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Forked-tongued politicians shred campaign promises

Folks, I will beat this dead horse till the cows come home: Do not take as gospel anything any politician says on the campaign trail. A couple of cases in point:

In May 2010, while running for his first term in the state Senate, Ben Kieckhefer, with a straight face, said this to reporter Sean Whaley: “I consider myself a pretty darn conservative guy. Any notion of me as some pro-tax Republican is totally flawed. I’m not.”

Man, his nose grew so fast after that whopper that it poked Whaley right in the eye!

“Blue Dog” Ben went on to win his election — then voted for the $600 million “sunset” tax hike in 2011 — then voted for the $600 million “sunset” tax hike again in 2013 — then voted for the another $600 million tax hike on the mining industry last year, as well.

And that doesn’t even count all the smaller tax and fee hikes he’s voted for. Nah, he’s not a “pro-tax Republican,” is he? That notion is, like, totally flawed, dude.

But Kieckhefer is far from alone in speaking with forked tongue.

Here’s what Greg Brower said to reporter Ray Hagar about his position on tax hikes and decision not to sign the Taxpayer Protection Pledge in January 2011, right before his first session as an appointed state senator: “We need to balance the budget without raising taxes. But I have not made a habit of signing pledges and I don’t foresee doing so in the future.”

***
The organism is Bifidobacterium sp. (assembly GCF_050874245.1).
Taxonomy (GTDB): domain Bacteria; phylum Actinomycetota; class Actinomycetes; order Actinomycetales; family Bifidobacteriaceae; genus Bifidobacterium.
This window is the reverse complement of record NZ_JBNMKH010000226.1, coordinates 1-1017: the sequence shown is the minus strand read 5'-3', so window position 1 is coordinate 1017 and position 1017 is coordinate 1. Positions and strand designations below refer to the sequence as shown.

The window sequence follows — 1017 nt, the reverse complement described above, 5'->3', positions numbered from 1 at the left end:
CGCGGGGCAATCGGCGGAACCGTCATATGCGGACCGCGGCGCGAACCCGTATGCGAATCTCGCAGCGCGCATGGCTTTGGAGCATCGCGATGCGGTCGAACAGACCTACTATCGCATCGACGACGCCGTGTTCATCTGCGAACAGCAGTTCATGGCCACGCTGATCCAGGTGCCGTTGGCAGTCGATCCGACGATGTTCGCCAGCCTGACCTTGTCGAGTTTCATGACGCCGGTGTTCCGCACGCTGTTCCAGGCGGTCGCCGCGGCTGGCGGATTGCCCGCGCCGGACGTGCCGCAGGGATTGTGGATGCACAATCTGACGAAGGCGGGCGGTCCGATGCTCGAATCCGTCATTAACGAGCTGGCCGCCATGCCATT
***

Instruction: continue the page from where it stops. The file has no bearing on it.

Like Kieckhefer, Brower then went on to vote for extending the $600 million worth of “sunsets” last session — as well as the $600 million mining tax hike — as well as a bunch of other lesser tax and fee hikes. So, so much for balancing the budget without raising taxes.

Now remember, all of this came about after Brian Sandoval promised not to raise taxes or extend the “sunsets” when he was running for governor — but similarly refused to sign the tax pledge.

And here’s what I told Hagar about that in the Brower story: “I have to give Greg Brower the same benefit of the doubt that we all have to give Brian Sandoval. If he says he is not going to vote to raise taxes or fees, great. I hope he sticks with it. I would prefer, of course, that they sign the pledge because I’ve had so many bad experiences with candidates who say one thing then find loopholes. But I’ll take Greg at his word until it is proven otherwise.”

Of course, Brower, like Sandoval, proved otherwise. Which is why I no longer take any politician’s word for it when it comes to tax hikes. Sandoval was a federal judge. Brower was a U.S. attorney. Neither kept their word.

Our Founding Fathers would be so proud.

Chuck Muth is president of Citizen Outreach, a conservative grass-roots advocacy organization. He can be reached at www.muthstruths.com.

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